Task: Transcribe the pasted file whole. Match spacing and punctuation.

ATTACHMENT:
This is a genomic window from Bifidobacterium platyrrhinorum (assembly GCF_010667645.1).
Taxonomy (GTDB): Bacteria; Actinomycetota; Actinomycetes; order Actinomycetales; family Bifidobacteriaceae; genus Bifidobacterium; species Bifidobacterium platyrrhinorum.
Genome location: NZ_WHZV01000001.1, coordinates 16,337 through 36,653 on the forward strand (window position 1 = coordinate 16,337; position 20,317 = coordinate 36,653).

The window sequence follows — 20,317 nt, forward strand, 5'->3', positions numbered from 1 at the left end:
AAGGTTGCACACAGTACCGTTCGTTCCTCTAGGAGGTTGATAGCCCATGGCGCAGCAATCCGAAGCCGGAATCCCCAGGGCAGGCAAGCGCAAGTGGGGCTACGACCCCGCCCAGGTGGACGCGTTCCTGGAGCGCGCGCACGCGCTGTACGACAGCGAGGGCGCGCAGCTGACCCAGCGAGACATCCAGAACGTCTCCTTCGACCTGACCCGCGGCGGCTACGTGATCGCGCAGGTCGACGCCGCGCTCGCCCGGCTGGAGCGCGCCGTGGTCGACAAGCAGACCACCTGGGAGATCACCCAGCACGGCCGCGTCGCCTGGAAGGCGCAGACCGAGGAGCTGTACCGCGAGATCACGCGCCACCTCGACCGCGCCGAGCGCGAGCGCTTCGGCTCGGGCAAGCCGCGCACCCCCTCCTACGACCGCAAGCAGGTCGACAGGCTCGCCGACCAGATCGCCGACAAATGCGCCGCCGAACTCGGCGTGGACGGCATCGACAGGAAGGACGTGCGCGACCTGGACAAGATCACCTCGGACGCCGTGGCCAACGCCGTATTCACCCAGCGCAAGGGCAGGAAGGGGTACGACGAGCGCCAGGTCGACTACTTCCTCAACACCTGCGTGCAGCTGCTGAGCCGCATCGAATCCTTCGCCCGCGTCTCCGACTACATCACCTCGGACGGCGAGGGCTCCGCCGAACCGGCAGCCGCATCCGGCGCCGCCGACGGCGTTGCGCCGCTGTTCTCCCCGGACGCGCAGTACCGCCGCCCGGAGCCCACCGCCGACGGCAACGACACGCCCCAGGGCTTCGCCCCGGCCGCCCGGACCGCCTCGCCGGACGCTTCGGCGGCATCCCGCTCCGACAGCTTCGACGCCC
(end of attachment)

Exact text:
This is a genomic window from Bifidobacterium platyrrhinorum (assembly GCF_010667645.1).
Taxonomy (GTDB): Bacteria; Actinomycetota; Actinomycetes; order Actinomycetales; family Bifidobacteriaceae; genus Bifidobacterium; species Bifidobacterium platyrrhinorum.
Genome location: NZ_WHZV01000001.1, coordinates 16,337 through 36,653 on the forward strand (window position 1 = coordinate 16,337; position 20,317 = coordinate 36,653).

The window sequence follows — 20,317 nt, forward strand, 5'->3', positions numbered from 1 at the left end:
AAGGTTGCACACAGTACCGTTCGTTCCTCTAGGAGGTTGATAGCCCATGGCGCAGCAATCCGAAGCCGGAATCCCCAGGGCAGGCAAGCGCAAGTGGGGCTACGACCCCGCCCAGGTGGACGCGTTCCTGGAGCGCGCGCACGCGCTGTACGACAGCGAGGGCGCGCAGCTGACCCAGCGAGACATCCAGAACGTCTCCTTCGACCTGACCCGCGGCGGCTACGTGATCGCGCAGGTCGACGCCGCGCTCGCCCGGCTGGAGCGCGCCGTGGTCGACAAGCAGACCACCTGGGAGATCACCCAGCACGGCCGCGTCGCCTGGAAGGCGCAGACCGAGGAGCTGTACCGCGAGATCACGCGCCACCTCGACCGCGCCGAGCGCGAGCGCTTCGGCTCGGGCAAGCCGCGCACCCCCTCCTACGACCGCAAGCAGGTCGACAGGCTCGCCGACCAGATCGCCGACAAATGCGCCGCCGAACTCGGCGTGGACGGCATCGACAGGAAGGACGTGCGCGACCTGGACAAGATCACCTCGGACGCCGTGGCCAACGCCGTATTCACCCAGCGCAAGGGCAGGAAGGGGTACGACGAGCGCCAGGTCGACTACTTCCTCAACACCTGCGTGCAGCTGCTGAGCCGCATCGAATCCTTCGCCCGCGTCTCCGACTACATCACCTCGGACGGCGAGGGCTCCGCCGAACCGGCAGCCGCATCCGGCGCCGCCGACGGCGTTGCGCCGCTGTTCTCCCCGGACGCGCAGTACCGCCGCCCGGAGCCCACCGCCGACGGCAACGACACGCCCCAGGGCTTCGCCCCGGCCGCCCGGACCGCCTCGCCGGACGCTTCGGCGGCATCCCGCTCCGACAGCTTCGACGCCC